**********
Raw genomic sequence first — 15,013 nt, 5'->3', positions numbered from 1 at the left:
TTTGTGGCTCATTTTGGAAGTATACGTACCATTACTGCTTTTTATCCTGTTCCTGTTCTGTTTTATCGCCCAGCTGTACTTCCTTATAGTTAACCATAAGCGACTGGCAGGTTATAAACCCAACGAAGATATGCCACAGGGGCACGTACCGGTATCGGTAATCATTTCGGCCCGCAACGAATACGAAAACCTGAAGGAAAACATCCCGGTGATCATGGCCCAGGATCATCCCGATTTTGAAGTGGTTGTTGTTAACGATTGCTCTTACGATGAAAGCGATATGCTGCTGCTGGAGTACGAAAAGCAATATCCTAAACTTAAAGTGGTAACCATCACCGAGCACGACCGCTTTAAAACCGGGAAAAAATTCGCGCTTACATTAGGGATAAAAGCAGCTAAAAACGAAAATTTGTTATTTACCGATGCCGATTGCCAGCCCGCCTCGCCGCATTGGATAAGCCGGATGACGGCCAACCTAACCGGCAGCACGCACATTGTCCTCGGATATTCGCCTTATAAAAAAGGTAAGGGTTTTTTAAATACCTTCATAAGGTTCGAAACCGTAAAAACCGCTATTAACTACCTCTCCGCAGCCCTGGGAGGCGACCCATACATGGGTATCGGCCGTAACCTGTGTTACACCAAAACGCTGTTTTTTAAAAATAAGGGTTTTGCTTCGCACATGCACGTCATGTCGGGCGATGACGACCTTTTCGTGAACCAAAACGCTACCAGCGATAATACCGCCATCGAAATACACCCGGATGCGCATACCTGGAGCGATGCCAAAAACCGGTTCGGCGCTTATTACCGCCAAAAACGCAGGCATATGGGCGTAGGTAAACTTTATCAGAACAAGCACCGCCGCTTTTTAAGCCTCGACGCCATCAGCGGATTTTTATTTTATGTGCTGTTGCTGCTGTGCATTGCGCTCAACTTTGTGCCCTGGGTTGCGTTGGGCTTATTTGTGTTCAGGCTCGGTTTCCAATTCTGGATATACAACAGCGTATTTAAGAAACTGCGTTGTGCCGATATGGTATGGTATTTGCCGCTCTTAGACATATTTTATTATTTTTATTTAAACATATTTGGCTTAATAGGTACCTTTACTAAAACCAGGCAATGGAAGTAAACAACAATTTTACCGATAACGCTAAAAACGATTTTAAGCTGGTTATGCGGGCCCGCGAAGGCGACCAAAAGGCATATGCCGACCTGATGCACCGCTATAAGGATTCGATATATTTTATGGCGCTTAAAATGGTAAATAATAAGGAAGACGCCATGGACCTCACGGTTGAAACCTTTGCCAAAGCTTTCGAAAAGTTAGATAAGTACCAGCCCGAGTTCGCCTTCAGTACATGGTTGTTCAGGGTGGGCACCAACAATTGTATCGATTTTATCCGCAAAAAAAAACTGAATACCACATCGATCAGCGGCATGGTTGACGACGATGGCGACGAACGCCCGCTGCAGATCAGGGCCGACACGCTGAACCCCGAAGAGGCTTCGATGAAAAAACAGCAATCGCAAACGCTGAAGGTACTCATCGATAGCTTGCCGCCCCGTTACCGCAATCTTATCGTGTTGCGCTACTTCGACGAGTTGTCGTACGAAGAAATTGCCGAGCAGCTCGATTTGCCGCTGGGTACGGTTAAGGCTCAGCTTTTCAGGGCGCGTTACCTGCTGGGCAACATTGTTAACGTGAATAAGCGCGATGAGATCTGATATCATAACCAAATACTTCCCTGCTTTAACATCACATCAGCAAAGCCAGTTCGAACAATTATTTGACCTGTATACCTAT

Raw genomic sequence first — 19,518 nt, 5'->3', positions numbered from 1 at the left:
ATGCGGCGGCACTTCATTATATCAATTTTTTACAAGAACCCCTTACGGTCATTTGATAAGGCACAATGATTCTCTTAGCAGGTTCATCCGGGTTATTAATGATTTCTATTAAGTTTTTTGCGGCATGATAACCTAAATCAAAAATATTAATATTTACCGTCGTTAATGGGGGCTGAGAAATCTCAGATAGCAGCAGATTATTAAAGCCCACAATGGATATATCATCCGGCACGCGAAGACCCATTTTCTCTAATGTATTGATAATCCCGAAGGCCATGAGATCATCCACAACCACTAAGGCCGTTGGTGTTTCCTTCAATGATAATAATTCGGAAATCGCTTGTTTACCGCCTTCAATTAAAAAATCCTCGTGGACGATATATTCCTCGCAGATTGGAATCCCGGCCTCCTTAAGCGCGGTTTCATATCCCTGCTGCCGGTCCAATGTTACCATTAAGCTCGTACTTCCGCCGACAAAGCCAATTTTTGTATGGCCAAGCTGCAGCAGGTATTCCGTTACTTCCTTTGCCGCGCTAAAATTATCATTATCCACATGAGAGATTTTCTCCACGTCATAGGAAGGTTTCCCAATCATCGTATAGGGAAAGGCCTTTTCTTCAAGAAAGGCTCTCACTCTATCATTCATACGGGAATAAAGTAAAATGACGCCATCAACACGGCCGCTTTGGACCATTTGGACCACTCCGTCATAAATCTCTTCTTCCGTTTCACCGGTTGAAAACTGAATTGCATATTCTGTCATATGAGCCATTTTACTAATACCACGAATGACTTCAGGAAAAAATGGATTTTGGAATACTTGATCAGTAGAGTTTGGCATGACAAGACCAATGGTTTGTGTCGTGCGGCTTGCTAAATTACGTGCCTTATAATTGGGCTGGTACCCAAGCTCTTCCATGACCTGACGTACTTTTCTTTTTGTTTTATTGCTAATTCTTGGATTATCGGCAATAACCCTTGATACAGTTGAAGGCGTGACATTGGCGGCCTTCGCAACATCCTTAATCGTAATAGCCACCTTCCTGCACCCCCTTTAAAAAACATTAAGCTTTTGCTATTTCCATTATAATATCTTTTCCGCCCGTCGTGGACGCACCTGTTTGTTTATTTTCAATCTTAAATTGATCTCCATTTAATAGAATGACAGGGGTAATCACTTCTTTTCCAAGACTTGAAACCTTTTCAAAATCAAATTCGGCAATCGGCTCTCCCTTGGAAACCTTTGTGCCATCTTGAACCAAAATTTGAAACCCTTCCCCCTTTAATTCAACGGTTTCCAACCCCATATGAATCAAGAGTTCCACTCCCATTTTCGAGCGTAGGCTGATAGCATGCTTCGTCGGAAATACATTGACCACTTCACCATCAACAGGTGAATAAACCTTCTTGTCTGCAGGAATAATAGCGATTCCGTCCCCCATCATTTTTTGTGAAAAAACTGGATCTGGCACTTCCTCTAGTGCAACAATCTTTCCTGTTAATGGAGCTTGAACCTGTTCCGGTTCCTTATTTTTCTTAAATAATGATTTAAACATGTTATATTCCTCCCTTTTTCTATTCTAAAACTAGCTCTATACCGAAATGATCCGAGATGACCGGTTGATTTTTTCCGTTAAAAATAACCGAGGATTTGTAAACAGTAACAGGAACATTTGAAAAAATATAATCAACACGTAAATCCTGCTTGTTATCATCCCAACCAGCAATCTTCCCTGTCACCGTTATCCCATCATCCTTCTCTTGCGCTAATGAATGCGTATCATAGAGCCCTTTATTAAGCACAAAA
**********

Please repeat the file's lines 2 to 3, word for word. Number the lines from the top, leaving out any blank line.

TTTGTGGCTCATTTTGGAAGTATACGTACCATTACTGCTTTTTATCCTGTTCCTGTTCTGTTTTATCGCCCAGCTGTACTTCCTTATAGTTAACCATAAGCGACTGGCAGGTTATAAACCCAACGAAGATATGCCACAGGGGCACGTACCGGTATCGGTAATCATTTCGGCCCGCAACGAATACGAAAACCTGAAGGAAAACATCCCGGTGATCATGGCCCAGGATCATCCCGATTTTGAAGTGGTTGTTGTTAACGATTGCTCTTACGATGAAAGCGATATGCTGCTGCTGGAGTACGAAAAGCAATATCCTAAACTTAAAGTGGTAACCATCACCGAGCACGACCGCTTTAAAACCGGGAAAAAATTCGCGCTTACATTAGGGATAAAAGCAGCTAAAAACGAAAATTTGTTATTTACCGATGCCGATTGCCAGCCCGCCTCGCCGCATTGGATAAGCCGGATGACGGCCAACCTAACCGGCAGCACGCACATTGTCCTCGGATATTCGCCTTATAAAAAAGGTAAGGGTTTTTTAAATACCTTCATAAGGTTCGAAACCGTAAAAACCGCTATTAACTACCTCTCCGCAGCCCTGGGAGGCGACCCATACATGGGTATCGGCCGTAACCTGTGTTACACCAAAACGCTGTTTTTTAAAAATAAGGGTTTTGCTTCGCACATGCACGTCATGTCGGGCGATGACGACCTTTTCGTGAACCAAAACGCTACCAGCGATAATACCGCCATCGAAATACACCCGGATGCGCATACCTGGAGCGATGCCAAAAACCGGTTCGGCGCTTATTACCGCCAAAAACGCAGGCATATGGGCGTAGGTAAACTTTATCAGAACAAGCACCGCCGCTTTTTAAGCCTCGACGCCATCAGCGGATTTTTATTTTATGTGCTGTTGCTGCTGTGCATTGCGCTCAACTTTGTGCCCTGGGTTGCGTTGGGCTTATTTGTGTTCAGGCTCGGTTTCCAATTCTGGATATACAACAGCGTATTTAAGAAACTGCGTTGTGCCGATATGGTATGGTATTTGCCGCTCTTAGACATATTTTATTATTTTTATTTAAACATATTTGGCTTAATAGGTACCTTTACTAAAACCAGGCAATGGAAGTAAACAACAATTTTACCGATAACGCTAAAAACGATTTTAAGCTGGTTATGCGGGCCCGCGAAGGCGACCAAAAGGCATATGCCGACCTGATGCACCGCTATAAGGATTCGATATATTTTATGGCGCTTAAAATGGTAAATAATAAGGAAGACGCCATGGACCTCACGGTTGAAACCTTTGCCAAAGCTTTCGAAAAGTTAGATAAGTACCAGCCCGAGTTCGCCTTCAGTACATGGTTGTTCAGGGTGGGCACCAACAATTGTATCGATTTTATCCGCAAAAAAAAACTGAATACCACATCGATCAGCGGCATGGTTGACGACGATGGCGACGAACGCCCGCTGCAGATCAGGGCCGACACGCTGAACCCCGAAGAGGCTTCGATGAAAAAACAGCAATCGCAAACGCTGAAGGTACTCATCGATAGCTTGCCGCCCCGTTACCGCAATCTTATCGTGTTGCGCTACTTCGACGAGTTGTCGTACGAAGAAATTGCCGAGCAGCTCGATTTGCCGCTGGGTACGGTTAAGGCTCAGCTTTTCAGGGCGCGTTACCTGCTGGGCAACATTGTTAACGTGAATAAGCGCGATGAGATCTGATATCATAACCAAATACTTCCCTGCTTTAACATCACATCAGCAAAGCCAGTTCGAACAATTATTTGACCTGTATACCTAT

Raw genomic sequence first — 19,518 nt, 5'->3', positions numbered from 1 at the left: